The compounding effects of automobile traffic on social and environmental inequality did not end there. In the quixotic hope of reducing traffic congestion by building more roads, governments strung huge expressways between suburbs and city centers. Planners often routed these through poor and African American neighborhoods, where property was cheap and the displacement of the residents was either acceptable or desirable. Residents who remained near expressways were subjected to high volumes of traffic and consequently high volumes of air pollution. Many studies showed that concentrations of lead in the air from exhaust and in the soil (where lead settled out of the air) were higher near expressways and heavy traffic. Children living close to these roads had higher blood lead levels. And despite the phase out of leaded gasoline in the 1970s and 1980s, soils in urban areas remained, and remain, tainted from past use of leaded gasoline. These soils continue to poison children.
In the twentieth century, metropolitan change affected environmental health and vice versa. But the ledger of benefits and costs was highly unequal across space and social groups. In the case discussed here, housing wealth accumulated in the suburbs while motor vehicle pollution accumulated in the inner city. The legacy of this environmental injustice lived on in the children exposed to these pollutants. Automobiles produced many other types of environmental health problems, including noise pollution. And mass, race-based suburbanization wrought environmental health problems in the inner city in other ways as well. The practice of “redlining” systematically favored white, suburban housing over inner city, black housing for financial services, such as lending and insurance. This disinvestment in inner city housing, in turn, amplified health hazards from pests and lead paint, among other things.
When we think about the spatial aspects of cities and the environment, we often think of narratives in which a powerful urban core extracts resources from a surrounding hinterland, leaving behind environmental problems. Wealth accumulates in the urban core and pollution and other ecological issues are externalized onto the surrounding landscape and the people that live there. This narrative is implicit in contemporary discussions of “ecological footprints.” It is also part of some of the most influent stories in environmental history, from William Cronon’s analysis Chicago and its hinterland in the nineteenth century to Andrew Needham’s exploration of the growth of Phoenix at expense of the Navajo in the twentieth century.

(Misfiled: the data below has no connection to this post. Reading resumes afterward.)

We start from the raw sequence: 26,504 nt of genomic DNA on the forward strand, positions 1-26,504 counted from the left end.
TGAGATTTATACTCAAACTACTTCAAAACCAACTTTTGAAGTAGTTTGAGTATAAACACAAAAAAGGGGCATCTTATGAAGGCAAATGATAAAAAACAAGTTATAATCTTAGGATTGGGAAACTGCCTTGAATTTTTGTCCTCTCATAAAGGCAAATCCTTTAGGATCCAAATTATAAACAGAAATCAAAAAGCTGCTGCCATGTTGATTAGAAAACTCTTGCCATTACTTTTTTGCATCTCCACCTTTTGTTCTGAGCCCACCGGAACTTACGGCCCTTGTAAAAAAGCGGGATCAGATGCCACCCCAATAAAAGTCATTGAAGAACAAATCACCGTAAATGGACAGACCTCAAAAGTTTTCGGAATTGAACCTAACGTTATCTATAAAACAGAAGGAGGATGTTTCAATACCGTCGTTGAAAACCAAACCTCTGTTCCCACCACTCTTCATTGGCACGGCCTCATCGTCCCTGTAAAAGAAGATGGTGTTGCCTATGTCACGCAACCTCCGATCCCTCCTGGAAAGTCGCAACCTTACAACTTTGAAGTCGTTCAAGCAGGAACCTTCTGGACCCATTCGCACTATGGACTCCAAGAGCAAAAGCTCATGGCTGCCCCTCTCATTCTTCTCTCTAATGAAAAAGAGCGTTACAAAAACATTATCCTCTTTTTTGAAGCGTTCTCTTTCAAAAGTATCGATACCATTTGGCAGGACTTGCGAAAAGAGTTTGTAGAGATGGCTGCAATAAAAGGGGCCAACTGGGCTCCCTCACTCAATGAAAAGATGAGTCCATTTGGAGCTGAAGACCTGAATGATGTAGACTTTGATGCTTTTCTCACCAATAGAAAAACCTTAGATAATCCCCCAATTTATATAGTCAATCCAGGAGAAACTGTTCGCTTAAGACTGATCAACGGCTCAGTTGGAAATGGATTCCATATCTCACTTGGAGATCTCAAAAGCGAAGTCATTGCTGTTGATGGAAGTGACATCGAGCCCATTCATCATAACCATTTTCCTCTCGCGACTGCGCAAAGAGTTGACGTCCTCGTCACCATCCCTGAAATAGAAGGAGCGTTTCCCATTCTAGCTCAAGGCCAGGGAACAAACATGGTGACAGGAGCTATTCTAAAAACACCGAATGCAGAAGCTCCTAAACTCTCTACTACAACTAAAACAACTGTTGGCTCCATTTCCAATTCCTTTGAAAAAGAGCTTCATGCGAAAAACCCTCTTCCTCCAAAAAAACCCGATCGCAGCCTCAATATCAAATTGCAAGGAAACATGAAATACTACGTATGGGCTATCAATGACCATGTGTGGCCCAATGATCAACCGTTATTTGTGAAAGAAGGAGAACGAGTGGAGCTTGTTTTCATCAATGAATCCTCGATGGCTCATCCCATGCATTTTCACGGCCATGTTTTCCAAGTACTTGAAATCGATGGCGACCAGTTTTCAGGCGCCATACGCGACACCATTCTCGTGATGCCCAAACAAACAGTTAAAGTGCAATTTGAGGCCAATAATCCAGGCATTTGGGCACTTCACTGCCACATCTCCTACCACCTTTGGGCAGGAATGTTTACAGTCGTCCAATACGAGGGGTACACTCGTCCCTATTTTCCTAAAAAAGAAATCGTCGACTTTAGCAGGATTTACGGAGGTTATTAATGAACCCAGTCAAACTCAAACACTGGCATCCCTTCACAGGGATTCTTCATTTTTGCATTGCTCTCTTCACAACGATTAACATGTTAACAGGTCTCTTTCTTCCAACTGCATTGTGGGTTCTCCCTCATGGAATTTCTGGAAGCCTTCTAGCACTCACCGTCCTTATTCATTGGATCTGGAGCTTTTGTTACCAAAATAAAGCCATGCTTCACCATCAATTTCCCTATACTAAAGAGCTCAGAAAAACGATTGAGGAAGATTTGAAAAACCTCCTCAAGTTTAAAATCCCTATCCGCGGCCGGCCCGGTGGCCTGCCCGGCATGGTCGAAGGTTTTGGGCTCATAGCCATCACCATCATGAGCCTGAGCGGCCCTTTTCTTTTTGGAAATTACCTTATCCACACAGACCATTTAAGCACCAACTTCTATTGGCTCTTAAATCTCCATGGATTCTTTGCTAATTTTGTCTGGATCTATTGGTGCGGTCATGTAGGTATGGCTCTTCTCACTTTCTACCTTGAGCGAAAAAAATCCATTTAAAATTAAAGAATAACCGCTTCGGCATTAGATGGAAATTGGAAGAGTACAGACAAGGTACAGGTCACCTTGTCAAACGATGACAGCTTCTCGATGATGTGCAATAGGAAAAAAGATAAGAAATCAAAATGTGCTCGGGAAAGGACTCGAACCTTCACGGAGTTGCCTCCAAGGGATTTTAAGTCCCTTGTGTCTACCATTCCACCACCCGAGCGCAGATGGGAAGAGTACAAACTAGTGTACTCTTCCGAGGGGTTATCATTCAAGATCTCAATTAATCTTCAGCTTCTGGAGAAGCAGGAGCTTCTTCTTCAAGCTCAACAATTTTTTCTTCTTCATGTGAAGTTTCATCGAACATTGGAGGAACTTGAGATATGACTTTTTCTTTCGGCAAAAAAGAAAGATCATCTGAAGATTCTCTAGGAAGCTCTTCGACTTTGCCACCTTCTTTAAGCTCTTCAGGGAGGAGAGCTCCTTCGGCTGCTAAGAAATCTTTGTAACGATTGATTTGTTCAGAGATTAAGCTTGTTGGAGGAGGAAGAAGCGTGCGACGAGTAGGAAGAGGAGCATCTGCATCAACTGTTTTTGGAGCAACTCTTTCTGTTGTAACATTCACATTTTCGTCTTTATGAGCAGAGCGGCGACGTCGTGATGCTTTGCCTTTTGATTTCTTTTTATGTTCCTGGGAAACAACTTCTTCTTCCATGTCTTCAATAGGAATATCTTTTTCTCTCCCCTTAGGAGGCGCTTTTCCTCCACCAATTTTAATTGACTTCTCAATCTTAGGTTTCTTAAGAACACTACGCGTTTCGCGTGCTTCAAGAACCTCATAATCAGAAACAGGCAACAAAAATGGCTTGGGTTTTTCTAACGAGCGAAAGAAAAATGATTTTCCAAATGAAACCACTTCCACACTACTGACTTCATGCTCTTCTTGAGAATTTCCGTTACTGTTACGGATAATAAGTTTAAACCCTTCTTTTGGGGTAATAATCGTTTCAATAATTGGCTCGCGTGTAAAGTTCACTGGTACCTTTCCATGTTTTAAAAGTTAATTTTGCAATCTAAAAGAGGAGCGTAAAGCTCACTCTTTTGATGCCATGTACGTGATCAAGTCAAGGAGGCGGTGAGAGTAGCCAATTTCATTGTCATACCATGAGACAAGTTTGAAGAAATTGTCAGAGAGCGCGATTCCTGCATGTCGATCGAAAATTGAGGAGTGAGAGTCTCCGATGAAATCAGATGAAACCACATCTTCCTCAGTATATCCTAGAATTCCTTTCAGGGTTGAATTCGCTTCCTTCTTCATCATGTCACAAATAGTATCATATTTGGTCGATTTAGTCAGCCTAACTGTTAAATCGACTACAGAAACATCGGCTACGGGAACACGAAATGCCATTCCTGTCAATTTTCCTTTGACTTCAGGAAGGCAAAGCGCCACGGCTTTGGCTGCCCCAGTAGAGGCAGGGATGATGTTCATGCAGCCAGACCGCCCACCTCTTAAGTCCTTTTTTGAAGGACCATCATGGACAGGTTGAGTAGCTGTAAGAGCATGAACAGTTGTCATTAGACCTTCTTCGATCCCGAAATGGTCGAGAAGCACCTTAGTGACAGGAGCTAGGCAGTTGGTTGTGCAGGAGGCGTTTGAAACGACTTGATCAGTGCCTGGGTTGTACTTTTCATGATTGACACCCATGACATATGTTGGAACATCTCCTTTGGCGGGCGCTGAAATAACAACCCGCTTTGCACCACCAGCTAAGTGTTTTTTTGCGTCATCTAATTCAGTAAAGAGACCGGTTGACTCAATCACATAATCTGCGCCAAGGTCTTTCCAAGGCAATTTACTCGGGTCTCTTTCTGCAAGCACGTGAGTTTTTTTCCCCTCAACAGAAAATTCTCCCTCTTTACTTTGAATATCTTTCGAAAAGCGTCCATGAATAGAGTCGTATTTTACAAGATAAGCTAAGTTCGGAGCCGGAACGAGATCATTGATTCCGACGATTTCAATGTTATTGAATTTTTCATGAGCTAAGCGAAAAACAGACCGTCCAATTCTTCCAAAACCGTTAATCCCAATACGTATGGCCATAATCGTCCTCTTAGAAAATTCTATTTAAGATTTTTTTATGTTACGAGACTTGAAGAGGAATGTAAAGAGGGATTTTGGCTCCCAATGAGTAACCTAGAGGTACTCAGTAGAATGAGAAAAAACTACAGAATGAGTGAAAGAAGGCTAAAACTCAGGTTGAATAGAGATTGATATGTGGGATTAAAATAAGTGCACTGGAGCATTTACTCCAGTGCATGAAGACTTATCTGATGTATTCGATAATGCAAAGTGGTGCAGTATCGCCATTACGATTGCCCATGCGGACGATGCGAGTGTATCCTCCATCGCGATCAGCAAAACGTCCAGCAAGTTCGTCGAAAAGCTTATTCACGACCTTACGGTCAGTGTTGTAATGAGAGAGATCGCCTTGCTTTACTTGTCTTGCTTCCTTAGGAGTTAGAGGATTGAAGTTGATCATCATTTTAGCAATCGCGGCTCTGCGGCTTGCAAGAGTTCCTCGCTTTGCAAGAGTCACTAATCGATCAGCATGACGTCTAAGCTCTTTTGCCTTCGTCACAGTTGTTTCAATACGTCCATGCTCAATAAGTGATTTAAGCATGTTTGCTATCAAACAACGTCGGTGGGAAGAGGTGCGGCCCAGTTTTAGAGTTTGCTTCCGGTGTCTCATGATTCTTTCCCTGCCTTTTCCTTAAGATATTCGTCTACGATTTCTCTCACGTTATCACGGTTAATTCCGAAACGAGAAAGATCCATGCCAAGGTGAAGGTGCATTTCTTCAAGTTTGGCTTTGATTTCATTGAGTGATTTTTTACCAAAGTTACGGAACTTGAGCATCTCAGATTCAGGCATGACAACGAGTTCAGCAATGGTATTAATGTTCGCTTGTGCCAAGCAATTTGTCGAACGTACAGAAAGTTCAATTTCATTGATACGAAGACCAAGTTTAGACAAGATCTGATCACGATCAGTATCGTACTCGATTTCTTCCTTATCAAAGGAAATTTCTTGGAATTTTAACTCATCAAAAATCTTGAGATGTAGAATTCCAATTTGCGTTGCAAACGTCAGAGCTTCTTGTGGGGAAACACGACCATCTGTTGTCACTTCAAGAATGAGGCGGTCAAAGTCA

Examining cities at the metropolitan scale, through the lens of automobile-based suburban commuting yields a story where benefits and harm flow in the other direction, however. In Baltimore and other cities in the post-war period, suburban commuters benefited from jobs in the city, reaped the relatively better environmental conditions of the suburbs, and externalized their automobile pollution onto residents in the inner city. Lead flowed in to the city and in to the bodies of children who lived there. Suburban externalities were spatially, as opposed to economically, “internalized” in the metropolis with tragic and deeply unjust consequences.
Feature image: A crowded parking lot in downtown Cincinnati, Ohio. 1973. U.S. National Archives.
Leif Fredrickson is the Ambrose Monell Fellow in Technology and Democracy at the Miller Center of Public Affairs and a PhD candidate in history at the University of Virginia. He is completing a dissertation titled “The Age of Lead: Metropolitan Change, Environmental Health and Inner City Underdevelopment in Baltimore.” Website. Twitter. Contact.